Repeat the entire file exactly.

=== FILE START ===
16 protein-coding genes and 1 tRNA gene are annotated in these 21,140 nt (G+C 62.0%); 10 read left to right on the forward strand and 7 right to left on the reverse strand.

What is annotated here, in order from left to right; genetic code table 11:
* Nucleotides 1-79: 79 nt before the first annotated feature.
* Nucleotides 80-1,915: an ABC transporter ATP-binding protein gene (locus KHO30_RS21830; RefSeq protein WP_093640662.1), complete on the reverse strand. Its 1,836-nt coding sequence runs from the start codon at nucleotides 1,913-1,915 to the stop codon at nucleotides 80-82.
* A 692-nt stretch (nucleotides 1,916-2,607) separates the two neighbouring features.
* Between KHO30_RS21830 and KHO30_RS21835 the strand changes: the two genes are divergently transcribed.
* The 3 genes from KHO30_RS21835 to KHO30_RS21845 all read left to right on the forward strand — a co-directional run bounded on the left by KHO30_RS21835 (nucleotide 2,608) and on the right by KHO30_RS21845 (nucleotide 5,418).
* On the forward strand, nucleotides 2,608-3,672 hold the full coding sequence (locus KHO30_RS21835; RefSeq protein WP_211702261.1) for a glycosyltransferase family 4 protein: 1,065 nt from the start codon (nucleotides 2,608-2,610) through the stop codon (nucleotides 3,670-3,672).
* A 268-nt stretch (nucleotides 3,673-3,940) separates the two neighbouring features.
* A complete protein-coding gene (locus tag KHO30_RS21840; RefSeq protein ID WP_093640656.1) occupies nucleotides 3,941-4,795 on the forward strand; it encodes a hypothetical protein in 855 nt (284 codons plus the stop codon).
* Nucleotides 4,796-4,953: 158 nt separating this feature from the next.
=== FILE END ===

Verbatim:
16 protein-coding genes and 1 tRNA gene are annotated in these 21,140 nt (G+C 62.0%); 10 read left to right on the forward strand and 7 right to left on the reverse strand.

What is annotated here, in order from left to right; genetic code table 11:
* Nucleotides 1-79: 79 nt before the first annotated feature.
* Nucleotides 80-1,915: an ABC transporter ATP-binding protein gene (locus KHO30_RS21830; RefSeq protein WP_093640662.1), complete on the reverse strand. Its 1,836-nt coding sequence runs from the start codon at nucleotides 1,913-1,915 to the stop codon at nucleotides 80-82.
* A 692-nt stretch (nucleotides 1,916-2,607) separates the two neighbouring features.
* Between KHO30_RS21830 and KHO30_RS21835 the strand changes: the two genes are divergently transcribed.
* The 3 genes from KHO30_RS21835 to KHO30_RS21845 all read left to right on the forward strand — a co-directional run bounded on the left by KHO30_RS21835 (nucleotide 2,608) and on the right by KHO30_RS21845 (nucleotide 5,418).
* On the forward strand, nucleotides 2,608-3,672 hold the full coding sequence (locus KHO30_RS21835; RefSeq protein WP_211702261.1) for a glycosyltransferase family 4 protein: 1,065 nt from the start codon (nucleotides 2,608-2,610) through the stop codon (nucleotides 3,670-3,672).
* A 268-nt stretch (nucleotides 3,673-3,940) separates the two neighbouring features.
* A complete protein-coding gene (locus tag KHO30_RS21840; RefSeq protein ID WP_093640656.1) occupies nucleotides 3,941-4,795 on the forward strand; it encodes a hypothetical protein in 855 nt (284 codons plus the stop codon).
* Nucleotides 4,796-4,953: 158 nt separating this feature from the next.